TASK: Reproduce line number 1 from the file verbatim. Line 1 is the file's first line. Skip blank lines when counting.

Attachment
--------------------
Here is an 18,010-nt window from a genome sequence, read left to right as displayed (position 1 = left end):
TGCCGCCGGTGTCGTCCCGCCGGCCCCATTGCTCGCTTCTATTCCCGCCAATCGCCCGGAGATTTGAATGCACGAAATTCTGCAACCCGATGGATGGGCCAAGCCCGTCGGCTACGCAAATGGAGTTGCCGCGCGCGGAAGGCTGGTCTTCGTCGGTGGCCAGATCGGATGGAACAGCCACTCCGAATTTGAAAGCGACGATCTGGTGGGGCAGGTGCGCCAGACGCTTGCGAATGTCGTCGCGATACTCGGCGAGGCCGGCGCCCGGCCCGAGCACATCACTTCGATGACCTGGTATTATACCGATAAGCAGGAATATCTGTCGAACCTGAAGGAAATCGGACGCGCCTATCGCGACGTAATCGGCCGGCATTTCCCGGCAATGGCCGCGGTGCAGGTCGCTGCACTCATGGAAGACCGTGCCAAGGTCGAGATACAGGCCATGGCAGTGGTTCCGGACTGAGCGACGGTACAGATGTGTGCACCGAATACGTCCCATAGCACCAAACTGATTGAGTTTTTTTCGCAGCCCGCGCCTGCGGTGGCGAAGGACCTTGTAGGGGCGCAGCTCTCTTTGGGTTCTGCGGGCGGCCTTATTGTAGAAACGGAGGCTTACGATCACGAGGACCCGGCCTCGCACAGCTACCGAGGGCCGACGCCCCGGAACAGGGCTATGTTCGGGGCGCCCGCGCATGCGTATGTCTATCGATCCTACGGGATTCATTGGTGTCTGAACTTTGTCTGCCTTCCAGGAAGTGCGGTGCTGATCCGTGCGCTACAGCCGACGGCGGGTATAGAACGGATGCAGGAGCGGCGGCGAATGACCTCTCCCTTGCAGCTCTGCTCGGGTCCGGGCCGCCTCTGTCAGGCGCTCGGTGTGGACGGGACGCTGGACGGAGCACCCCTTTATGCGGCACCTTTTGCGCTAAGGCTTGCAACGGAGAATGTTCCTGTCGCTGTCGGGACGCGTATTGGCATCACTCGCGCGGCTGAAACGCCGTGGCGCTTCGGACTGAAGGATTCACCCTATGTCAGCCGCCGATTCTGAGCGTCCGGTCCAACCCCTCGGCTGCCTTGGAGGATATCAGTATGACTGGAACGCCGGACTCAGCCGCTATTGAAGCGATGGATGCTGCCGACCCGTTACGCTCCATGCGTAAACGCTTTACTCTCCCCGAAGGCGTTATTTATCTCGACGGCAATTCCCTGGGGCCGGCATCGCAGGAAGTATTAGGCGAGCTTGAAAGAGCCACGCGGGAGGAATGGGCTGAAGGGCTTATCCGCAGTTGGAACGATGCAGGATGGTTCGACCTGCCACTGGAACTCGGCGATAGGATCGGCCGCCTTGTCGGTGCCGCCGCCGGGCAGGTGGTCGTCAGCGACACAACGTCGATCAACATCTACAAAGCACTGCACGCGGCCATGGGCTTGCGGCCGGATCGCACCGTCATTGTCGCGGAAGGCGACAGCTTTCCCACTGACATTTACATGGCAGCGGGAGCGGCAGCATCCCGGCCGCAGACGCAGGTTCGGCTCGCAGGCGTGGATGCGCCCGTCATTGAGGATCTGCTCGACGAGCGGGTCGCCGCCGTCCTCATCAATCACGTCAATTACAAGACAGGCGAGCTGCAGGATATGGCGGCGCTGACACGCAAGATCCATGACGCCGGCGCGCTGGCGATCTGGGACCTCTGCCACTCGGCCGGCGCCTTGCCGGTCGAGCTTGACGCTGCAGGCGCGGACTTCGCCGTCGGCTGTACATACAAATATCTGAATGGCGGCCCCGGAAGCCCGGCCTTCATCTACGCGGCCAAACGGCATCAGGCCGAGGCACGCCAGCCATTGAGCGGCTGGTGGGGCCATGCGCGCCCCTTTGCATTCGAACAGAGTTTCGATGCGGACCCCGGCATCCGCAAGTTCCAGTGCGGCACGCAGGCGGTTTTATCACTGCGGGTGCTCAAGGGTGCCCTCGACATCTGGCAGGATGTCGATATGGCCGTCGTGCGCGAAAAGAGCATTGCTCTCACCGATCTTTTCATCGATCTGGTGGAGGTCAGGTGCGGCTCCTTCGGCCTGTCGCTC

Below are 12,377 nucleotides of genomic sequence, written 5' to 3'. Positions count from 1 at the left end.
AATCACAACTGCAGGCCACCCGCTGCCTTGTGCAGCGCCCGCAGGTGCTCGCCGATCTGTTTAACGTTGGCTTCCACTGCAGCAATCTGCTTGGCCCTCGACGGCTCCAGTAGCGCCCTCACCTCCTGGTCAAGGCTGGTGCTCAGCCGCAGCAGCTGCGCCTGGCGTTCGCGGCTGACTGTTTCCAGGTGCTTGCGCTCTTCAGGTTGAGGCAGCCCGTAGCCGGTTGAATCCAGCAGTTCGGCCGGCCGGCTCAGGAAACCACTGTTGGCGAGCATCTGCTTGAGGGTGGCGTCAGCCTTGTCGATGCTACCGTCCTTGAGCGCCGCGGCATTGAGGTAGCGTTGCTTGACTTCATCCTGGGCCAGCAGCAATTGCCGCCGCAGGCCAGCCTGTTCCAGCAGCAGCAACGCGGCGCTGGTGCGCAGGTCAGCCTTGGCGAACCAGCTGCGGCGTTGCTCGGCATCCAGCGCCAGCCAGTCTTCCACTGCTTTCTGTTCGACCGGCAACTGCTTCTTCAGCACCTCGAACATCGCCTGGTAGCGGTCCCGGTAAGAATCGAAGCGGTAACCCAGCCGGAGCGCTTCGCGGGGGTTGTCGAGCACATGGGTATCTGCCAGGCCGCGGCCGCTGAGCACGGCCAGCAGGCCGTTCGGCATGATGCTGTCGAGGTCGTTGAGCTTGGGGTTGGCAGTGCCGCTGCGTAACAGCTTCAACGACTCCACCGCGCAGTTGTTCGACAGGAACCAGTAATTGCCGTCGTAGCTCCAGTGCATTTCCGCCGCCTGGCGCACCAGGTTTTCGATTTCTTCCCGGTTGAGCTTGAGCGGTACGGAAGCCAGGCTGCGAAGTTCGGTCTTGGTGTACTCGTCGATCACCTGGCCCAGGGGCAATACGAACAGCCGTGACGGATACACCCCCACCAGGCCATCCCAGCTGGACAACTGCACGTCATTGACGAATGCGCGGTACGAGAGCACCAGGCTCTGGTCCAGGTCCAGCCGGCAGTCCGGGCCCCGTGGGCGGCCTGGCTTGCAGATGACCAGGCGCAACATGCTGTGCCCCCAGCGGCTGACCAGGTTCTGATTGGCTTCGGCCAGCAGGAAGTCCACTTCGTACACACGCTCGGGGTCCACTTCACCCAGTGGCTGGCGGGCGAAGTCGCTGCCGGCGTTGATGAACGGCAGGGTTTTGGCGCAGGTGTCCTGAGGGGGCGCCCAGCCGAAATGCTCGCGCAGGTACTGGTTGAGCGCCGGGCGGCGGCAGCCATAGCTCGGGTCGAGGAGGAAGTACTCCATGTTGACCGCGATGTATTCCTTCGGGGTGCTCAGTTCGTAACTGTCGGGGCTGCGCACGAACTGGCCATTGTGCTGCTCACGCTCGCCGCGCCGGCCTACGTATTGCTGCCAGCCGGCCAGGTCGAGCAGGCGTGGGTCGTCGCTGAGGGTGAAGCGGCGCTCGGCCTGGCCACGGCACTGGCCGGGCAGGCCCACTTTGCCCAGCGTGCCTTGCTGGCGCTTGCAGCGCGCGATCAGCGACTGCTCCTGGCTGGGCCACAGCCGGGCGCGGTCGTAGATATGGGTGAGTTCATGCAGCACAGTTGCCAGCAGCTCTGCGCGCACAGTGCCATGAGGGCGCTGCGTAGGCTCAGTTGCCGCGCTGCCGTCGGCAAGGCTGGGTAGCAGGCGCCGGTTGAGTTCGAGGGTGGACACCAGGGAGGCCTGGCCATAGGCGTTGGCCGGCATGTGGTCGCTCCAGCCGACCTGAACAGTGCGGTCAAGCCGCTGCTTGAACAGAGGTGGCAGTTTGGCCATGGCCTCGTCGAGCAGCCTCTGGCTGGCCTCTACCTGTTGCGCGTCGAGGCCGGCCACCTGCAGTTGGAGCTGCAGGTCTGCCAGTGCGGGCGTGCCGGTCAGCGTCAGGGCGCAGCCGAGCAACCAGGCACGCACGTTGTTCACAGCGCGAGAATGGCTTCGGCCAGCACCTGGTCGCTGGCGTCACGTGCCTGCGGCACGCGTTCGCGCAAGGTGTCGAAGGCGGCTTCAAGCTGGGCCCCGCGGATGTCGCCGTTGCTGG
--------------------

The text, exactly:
Here is an 18,010-nt window from a genome sequence, read left to right as displayed (position 1 = left end):